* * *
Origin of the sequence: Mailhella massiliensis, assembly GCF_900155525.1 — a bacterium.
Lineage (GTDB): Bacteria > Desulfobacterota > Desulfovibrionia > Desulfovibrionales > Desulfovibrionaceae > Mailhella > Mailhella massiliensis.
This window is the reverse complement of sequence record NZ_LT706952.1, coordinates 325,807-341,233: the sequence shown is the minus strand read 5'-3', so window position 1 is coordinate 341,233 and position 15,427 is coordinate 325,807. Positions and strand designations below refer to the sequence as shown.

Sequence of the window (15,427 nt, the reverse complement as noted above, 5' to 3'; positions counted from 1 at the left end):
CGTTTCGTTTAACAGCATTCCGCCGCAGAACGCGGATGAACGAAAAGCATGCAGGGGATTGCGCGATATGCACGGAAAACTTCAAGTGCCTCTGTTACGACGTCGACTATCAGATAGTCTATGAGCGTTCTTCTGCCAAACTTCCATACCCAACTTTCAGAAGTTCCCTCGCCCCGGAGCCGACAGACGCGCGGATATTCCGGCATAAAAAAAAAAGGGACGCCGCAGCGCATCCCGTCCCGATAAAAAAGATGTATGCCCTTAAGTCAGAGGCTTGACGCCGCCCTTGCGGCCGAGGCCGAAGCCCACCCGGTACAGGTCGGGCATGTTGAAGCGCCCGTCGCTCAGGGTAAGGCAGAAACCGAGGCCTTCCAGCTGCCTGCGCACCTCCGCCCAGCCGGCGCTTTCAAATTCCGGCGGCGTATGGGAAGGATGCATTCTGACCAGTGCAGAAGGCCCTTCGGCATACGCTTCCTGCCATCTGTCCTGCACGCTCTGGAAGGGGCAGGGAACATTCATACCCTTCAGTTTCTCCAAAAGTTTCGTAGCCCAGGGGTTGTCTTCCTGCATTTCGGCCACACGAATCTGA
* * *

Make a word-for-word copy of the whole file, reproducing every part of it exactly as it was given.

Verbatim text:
Origin of the sequence: Mailhella massiliensis, assembly GCF_900155525.1 — a bacterium.
Lineage (GTDB): Bacteria > Desulfobacterota > Desulfovibrionia > Desulfovibrionales > Desulfovibrionaceae > Mailhella > Mailhella massiliensis.
This window is the reverse complement of sequence record NZ_LT706952.1, coordinates 325,807-341,233: the sequence shown is the minus strand read 5'-3', so window position 1 is coordinate 341,233 and position 15,427 is coordinate 325,807. Positions and strand designations below refer to the sequence as shown.

Sequence of the window (15,427 nt, the reverse complement as noted above, 5' to 3'; positions counted from 1 at the left end):
CGTTTCGTTTAACAGCATTCCGCCGCAGAACGCGGATGAACGAAAAGCATGCAGGGGATTGCGCGATATGCACGGAAAACTTCAAGTGCCTCTGTTACGACGTCGACTATCAGATAGTCTATGAGCGTTCTTCTGCCAAACTTCCATACCCAACTTTCAGAAGTTCCCTCGCCCCGGAGCCGACAGACGCGCGGATATTCCGGCATAAAAAAAAAAGGGACGCCGCAGCGCATCCCGTCCCGATAAAAAAGATGTATGCCCTTAAGTCAGAGGCTTGACGCCGCCCTTGCGGCCGAGGCCGAAGCCCACCCGGTACAGGTCGGGCATGTTGAAGCGCCCGTCGCTCAGGGTAAGGCAGAAACCGAGGCCTTCCAGCTGCCTGCGCACCTCCGCCCAGCCGGCGCTTTCAAATTCCGGCGGCGTATGGGAAGGATGCATTCTGACCAGTGCAGAAGGCCCTTCGGCATACGCTTCCTGCCATCTGTCCTGCACGCTCTGGAAGGGGCAGGGAACATTCATACCCTTCAGTTTCTCCAAAAGTTTCGTAGCCCAGGGGTTGTCTTCCTGCATTTCGGCCACACGAATCTGA